If you would like to discuss how these new laws affect you and your family, call us. We can review your current plan or create a new plan that takes full advantage of all probate avoidance and tax minimization strategies available.
Here we are on New Year’s Eve and still no deal in Washington to avoid falling off the “Fiscal Cliff.” You can read our post from last week to find out how the Fiscal Cliff might affect you, your estate and your family.
Unless Congress takes action today, the new year will begin with automatic spending cuts and significant tax increases. Call our office to schedule an appointment to discuss the best way to minimize taxes and burdens on your beneficiaries. We can help you protect your assets.
In July we posted about the major changes coming to the estate tax if Congress takes no action before the end of the year. With only two weeks left in 2012, Congress has still not done anything to avoid the so-called “fiscal cliff.”
The fiscal cliff refers to a multitude of tax breaks all expiring at the beginning of 2013. It also refers to automatic spending cuts that may be triggered. Capital gain and income tax rates are set to increase. However, one tax, which is set to change dramatically, is not getting much attention, but is critical for estate planning: the estate tax (sometimes called the death tax or known as an inheritance tax).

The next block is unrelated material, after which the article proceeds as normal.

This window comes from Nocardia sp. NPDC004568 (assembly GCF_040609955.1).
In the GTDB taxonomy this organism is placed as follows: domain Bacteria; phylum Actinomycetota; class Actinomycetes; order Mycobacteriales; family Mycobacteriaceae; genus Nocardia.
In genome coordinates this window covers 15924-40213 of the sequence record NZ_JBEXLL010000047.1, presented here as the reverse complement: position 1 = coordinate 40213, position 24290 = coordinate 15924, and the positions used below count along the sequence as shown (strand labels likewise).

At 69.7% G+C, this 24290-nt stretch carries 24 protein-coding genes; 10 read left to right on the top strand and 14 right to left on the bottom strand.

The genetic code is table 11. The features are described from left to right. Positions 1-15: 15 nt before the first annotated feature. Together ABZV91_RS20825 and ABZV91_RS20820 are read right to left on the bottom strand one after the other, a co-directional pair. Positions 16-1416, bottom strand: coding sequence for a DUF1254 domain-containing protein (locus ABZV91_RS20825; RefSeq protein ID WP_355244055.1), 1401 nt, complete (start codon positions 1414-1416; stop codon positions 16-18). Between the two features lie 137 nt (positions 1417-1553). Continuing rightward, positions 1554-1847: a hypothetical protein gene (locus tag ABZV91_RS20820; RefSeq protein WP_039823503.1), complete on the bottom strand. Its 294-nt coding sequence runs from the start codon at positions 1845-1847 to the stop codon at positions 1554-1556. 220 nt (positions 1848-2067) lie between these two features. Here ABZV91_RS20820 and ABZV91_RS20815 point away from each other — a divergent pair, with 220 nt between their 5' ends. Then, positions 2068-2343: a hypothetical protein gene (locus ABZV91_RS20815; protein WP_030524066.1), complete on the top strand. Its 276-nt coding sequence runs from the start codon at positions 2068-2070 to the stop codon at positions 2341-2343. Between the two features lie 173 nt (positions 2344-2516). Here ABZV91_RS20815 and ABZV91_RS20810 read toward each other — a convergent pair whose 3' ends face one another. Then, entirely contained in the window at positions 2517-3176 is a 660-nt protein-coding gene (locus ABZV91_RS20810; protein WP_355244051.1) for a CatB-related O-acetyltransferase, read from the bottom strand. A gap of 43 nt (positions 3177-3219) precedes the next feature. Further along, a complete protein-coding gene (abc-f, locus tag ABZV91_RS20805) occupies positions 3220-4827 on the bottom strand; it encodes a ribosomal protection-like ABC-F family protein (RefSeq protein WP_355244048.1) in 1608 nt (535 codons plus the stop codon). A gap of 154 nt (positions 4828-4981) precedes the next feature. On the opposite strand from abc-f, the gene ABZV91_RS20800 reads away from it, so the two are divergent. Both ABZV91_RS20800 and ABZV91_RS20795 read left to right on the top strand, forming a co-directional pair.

Currently, the estate tax credit is $5.12 million per person. There’s also a “portability” provision that effectively allows a married couple to double this exemption to $10.24 million. At these levels, the vast majority of our clients can avoid estate tax issues and estate tax problems.
However, unless Congress passes a law stating otherwise, in 2013 estates worth $1 million and up will be subject to the estate tax. In the event that no action is taken, and no new law is enacted, the exemption will drop to $1 million per individual, and the portability provisions of the estate tax will not exist. At the new level of $1 million and without portability, there are a great number of people who need to review their current documents and planning to ensure the most tax advantageous plan.
Additionally, the top estate tax rate will go up to 55%! This is not an error or typo – the top rate really is 55%.
While $1 million may sound like a lot of money, your estate for estate tax purposes, called the “gross estate,” includes your home, rental property, farming property and equipment, retirement accounts, life insurance, bank accounts, and everything else you own. If you own your own business, it’s also included in your gross estate. It does not matter if this property passes to your heirs by Will, Trust, beneficiary designation, through probate or avoiding probate. By dropping the exemption from $5.12 million to $1 million, many people will be affected by the estate tax and will need a tax advantaged plan.
If you would like to discuss the estate tax in further detail and how you can limit the taxes on your own estate, contact our office. We can help you protect your assets.
As of today, undue influence constitutes the crime of financial exploitation of an elderly or disabled person under RSMo 570.145. This puts Missouri among a growing number of states that are strengthening their stance against elder abuse, and it is a strong stance indeed. If the amount of money involved is $50 or more, the crime is a felony, and as the amount of money involved increases, so does the penalty.